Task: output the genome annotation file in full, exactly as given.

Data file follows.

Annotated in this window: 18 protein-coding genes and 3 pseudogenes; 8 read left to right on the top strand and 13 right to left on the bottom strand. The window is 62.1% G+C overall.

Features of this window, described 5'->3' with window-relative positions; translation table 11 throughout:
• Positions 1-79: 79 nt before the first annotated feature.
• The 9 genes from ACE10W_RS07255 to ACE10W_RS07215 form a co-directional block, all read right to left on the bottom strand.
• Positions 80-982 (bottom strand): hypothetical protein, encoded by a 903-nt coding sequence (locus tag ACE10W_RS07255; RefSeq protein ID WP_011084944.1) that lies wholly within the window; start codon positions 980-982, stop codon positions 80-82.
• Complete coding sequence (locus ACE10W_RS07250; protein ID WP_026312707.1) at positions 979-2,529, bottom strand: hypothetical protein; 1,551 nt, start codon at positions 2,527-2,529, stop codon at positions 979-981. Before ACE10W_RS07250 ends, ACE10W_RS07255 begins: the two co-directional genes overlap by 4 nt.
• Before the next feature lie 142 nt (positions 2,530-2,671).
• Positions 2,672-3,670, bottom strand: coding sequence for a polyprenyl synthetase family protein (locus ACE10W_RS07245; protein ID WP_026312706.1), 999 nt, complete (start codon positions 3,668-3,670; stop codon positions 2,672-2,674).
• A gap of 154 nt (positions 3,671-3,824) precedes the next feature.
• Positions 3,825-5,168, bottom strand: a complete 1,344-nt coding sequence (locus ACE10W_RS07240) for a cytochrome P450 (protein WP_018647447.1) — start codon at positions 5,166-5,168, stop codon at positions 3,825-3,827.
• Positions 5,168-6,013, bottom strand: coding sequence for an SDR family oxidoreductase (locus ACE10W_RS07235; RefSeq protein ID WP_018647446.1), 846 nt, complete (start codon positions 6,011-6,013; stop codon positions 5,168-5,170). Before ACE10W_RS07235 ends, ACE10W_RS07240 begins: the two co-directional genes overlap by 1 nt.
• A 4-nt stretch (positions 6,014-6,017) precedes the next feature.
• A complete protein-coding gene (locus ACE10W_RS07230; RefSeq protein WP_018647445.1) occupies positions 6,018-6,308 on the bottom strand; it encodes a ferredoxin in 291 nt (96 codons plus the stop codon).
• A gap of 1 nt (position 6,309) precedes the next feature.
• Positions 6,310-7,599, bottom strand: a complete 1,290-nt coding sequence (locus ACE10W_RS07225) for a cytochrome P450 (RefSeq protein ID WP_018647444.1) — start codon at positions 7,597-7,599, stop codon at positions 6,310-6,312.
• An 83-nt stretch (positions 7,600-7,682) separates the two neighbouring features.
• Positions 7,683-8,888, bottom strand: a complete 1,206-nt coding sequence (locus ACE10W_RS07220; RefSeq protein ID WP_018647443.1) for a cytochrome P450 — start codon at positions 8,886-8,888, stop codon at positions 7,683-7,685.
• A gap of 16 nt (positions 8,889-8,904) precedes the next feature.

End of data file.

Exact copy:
Annotated in this window: 18 protein-coding genes and 3 pseudogenes; 8 read left to right on the top strand and 13 right to left on the bottom strand. The window is 62.1% G+C overall.

Features of this window, described 5'->3' with window-relative positions; translation table 11 throughout:
• Positions 1-79: 79 nt before the first annotated feature.
• The 9 genes from ACE10W_RS07255 to ACE10W_RS07215 form a co-directional block, all read right to left on the bottom strand.
• Positions 80-982 (bottom strand): hypothetical protein, encoded by a 903-nt coding sequence (locus tag ACE10W_RS07255; RefSeq protein ID WP_011084944.1) that lies wholly within the window; start codon positions 980-982, stop codon positions 80-82.
• Complete coding sequence (locus ACE10W_RS07250; protein ID WP_026312707.1) at positions 979-2,529, bottom strand: hypothetical protein; 1,551 nt, start codon at positions 2,527-2,529, stop codon at positions 979-981. Before ACE10W_RS07250 ends, ACE10W_RS07255 begins: the two co-directional genes overlap by 4 nt.
• Before the next feature lie 142 nt (positions 2,530-2,671).
• Positions 2,672-3,670, bottom strand: coding sequence for a polyprenyl synthetase family protein (locus ACE10W_RS07245; protein ID WP_026312706.1), 999 nt, complete (start codon positions 3,668-3,670; stop codon positions 2,672-2,674).
• A gap of 154 nt (positions 3,671-3,824) precedes the next feature.
• Positions 3,825-5,168, bottom strand: a complete 1,344-nt coding sequence (locus ACE10W_RS07240) for a cytochrome P450 (protein WP_018647447.1) — start codon at positions 5,166-5,168, stop codon at positions 3,825-3,827.
• Positions 5,168-6,013, bottom strand: coding sequence for an SDR family oxidoreductase (locus ACE10W_RS07235; RefSeq protein ID WP_018647446.1), 846 nt, complete (start codon positions 6,011-6,013; stop codon positions 5,168-5,170). Before ACE10W_RS07235 ends, ACE10W_RS07240 begins: the two co-directional genes overlap by 1 nt.
• A 4-nt stretch (positions 6,014-6,017) precedes the next feature.
• A complete protein-coding gene (locus ACE10W_RS07230; RefSeq protein WP_018647445.1) occupies positions 6,018-6,308 on the bottom strand; it encodes a ferredoxin in 291 nt (96 codons plus the stop codon).
• A gap of 1 nt (position 6,309) precedes the next feature.
• Positions 6,310-7,599, bottom strand: a complete 1,290-nt coding sequence (locus ACE10W_RS07225) for a cytochrome P450 (RefSeq protein ID WP_018647444.1) — start codon at positions 7,597-7,599, stop codon at positions 6,310-6,312.
• An 83-nt stretch (positions 7,600-7,682) separates the two neighbouring features.
• Positions 7,683-8,888, bottom strand: a complete 1,206-nt coding sequence (locus ACE10W_RS07220; RefSeq protein ID WP_018647443.1) for a cytochrome P450 — start codon at positions 8,886-8,888, stop codon at positions 7,683-7,685.
• A gap of 16 nt (positions 8,889-8,904) precedes the next feature.